Consumers are increasingly shopping for premium food products and ingredients. Amongst many reasons including a rise in cooking from home, desire for immunity support, and health consciousness, consumers are willing to spend more money for minimally processed, all-natural food. This desire for high quality food translates into pet food, too. However, retail stores are limited in what they can carry, and consumers who want customized food plans for their animals may not be able to find it as easily in stores as online.
This growing trend is important both for retailers and manufacturers who should adapt more customizable pet food options. While retailers are constrained by shelf space and a need to appeal to broad sectors of the market, it’s still possible to make a commitment to the most common customized choices such as to address obesity, immune health, and more natural ingredients.
The Impact of Emerging DTC Brands
Consumers have begun to shift away from name brand options in favor of those that are smaller but offer healthy, organic, or other special benefits. On average, half a million new businesses were created each year during the pandemic, often fueling niche market segmentations. The pet food industry is certainly no exception and is filled with fresh faces which larger brands must now contend with.
Companies like The Farmer’s Dog and Hungry Bark are great examples of smaller companies flexing their customizable and personalized DTC appeal. Both offer subscription-based meal packs that are custom made based on a pet’s lifestyle, weight, preference, allergies, and more. With personalization comes a higher price tag, which consumers are willing to pay if it means providing better care and health for their pet.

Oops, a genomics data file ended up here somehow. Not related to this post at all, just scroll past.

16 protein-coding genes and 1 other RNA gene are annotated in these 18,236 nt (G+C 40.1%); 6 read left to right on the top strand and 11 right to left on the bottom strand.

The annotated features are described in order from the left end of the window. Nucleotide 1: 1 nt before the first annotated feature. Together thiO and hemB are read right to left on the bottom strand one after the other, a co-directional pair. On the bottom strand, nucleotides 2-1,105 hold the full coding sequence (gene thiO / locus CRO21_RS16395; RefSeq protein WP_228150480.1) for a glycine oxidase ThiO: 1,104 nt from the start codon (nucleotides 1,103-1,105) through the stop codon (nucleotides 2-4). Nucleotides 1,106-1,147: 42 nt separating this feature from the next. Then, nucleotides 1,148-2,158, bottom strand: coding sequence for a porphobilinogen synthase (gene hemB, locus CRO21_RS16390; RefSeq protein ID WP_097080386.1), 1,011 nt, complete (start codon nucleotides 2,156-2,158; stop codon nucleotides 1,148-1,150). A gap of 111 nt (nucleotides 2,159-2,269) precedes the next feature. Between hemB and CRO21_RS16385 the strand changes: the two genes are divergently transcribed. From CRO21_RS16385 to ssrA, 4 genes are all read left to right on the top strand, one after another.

Incumbent brands like Purina have capitalized on pet food personalization and online ordering. Purina sells their Pro Plan product line through their own website, which offers specialized nutrition to address many of the same issues such as allergies, probiotics, and better immune responses. There are also manufacturers like 9Lives that rely solely on Chewy or other online retailers for their DTC needs.
Pet food manufacturers can select to own the DTC experience at the expense of technology investment, but with greater benefits in building consumer engagement and capturing first-party data. Manufacturers who seek to broaden their reach without committing to the infrastructure of their own DTC channel could continue forming partnerships with e-tailers and retailers like Chewy, PetSmart, and Target. Both options serve as examples of the omnichannel selling prevalent in the pet food industry.
Omnichannel pet food shopping is here to stay. We expect to see the lines blur across DTC-only brands and traditional manufacturers among online and offline channels. With that said, the American Pet Products Association (APPA) noted in a survey that overall purchasing of pet products in stores has declined by 15% between 2022 and pre-pandemic. Pet food manufacturers should remain aware of the increased competition and shifting preferences of consumers as the DTC pet food industry grows in the years to come.
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Contributions from Jake Park-Walters